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Asked by Yash on October 12, 2016

I'm a senior about to earn my Mechanical Engineering degree. I feel I have qualities to become a corporate trainer. Should I start my career on a different track than my major, or should I just stick to engineering and see for the future?

Answered by Sara, Hiring Expert at Grace, on October 24, 2016

You have come a long way to turn back now. I would recommend that you stick to engineering and pursue training opportunities on the side or that closely relate to engineering. In corporate environments, there are many opportunities for trainers of both soft and hard skills. Also, you can look into engineering firms that need trainers. I understand your dilemma, in my undergraduate studies I could not decide what I wanted to be when I grew up and completed two majors. My graduate studies are in another discipline all together, but I have found a way throughout my career to use what I have learned and apply it to my current positions. I have taken opportunities that marry both interests together. It is unique that a mechanical engineer would have interest in being a trainer, so use this to your advantage. Good luck.

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Answered by Mike, Hiring Expert at Avery Dennison Corporation, on December 2, 2016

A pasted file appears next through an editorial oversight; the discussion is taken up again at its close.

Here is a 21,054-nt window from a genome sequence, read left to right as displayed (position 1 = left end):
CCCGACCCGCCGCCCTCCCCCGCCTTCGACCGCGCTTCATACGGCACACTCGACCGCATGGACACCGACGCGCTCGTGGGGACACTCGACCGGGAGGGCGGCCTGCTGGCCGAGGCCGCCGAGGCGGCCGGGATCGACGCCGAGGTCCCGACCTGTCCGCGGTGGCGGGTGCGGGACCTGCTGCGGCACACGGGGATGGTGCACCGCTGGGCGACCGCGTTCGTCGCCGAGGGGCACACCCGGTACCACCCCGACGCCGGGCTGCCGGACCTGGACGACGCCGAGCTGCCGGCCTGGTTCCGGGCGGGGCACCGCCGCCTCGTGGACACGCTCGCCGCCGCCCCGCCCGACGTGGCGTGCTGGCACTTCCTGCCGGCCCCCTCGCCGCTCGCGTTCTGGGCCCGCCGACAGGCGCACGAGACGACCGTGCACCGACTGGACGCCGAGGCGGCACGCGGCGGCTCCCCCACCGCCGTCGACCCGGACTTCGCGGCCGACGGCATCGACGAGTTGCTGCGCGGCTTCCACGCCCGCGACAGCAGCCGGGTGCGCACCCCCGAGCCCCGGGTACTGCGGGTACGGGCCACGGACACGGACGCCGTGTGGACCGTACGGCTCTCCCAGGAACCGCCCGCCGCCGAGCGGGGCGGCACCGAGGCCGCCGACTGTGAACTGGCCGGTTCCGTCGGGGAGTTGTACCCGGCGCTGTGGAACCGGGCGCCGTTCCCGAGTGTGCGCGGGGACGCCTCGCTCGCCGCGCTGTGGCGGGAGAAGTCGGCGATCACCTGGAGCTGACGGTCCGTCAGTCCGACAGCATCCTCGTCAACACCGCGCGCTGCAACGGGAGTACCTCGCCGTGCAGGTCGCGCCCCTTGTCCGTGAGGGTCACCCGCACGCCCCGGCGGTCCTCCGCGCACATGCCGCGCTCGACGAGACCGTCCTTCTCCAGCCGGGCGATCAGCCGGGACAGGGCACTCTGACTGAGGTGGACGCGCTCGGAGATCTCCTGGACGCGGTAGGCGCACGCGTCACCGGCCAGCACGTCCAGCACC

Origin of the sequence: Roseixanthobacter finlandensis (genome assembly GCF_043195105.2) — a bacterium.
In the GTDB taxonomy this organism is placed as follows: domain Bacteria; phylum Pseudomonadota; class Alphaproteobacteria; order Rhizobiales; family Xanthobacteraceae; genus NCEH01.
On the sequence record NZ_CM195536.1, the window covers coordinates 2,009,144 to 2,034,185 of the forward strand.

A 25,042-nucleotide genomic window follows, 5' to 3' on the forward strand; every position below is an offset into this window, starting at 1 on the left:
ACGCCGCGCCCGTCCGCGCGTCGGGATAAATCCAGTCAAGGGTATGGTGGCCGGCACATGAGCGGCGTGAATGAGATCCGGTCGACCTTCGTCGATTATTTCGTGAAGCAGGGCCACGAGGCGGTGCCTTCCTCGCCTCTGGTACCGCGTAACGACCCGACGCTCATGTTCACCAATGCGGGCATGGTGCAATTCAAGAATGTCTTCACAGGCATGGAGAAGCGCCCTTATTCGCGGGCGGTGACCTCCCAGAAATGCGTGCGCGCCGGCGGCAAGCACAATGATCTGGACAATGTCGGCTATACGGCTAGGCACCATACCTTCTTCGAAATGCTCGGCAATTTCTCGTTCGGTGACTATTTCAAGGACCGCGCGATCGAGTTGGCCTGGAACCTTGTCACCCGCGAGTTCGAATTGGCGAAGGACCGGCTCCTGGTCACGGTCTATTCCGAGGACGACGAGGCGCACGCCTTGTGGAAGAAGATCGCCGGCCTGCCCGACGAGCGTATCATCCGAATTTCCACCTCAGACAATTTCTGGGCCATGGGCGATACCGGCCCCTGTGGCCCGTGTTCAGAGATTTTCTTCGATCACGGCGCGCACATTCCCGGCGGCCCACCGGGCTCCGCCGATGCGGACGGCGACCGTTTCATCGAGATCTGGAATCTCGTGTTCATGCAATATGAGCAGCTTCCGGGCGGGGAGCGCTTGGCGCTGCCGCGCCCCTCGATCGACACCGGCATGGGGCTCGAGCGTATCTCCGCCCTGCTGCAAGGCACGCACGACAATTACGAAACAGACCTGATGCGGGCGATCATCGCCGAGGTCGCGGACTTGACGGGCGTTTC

Hi!

Thanks for your question - it's an interesting one that you pose.  

I would have to agree with the other response in that you would be a great idea to continue to focus on a career path that would blend both your major and your interest in training (unless, that is, you don't have any interest in pursuing a career that involves mechanical engineering).  If you look at the career path of those that doing training on our products, a majority of them have technical backgrounds, and have worked with the products for years before becoming experts and training others on them.  Having a technical degree is an important thing, but combining it with technical experience is extremely beneficial.  

If you interest is more in training on soft skills (leadership, communication, business acumen, etc.) I might suggest getting a few years of work experience on the technical side, then consider looking into a career path or advanced degrees that might allow you to explore those areas more.  Also, once you are in a leadership position in a company, even if it is leading technical individuals, you could still dedicate that focus on corporate training toward coaching your own team.  

I hope this helps - good luck with your search! 

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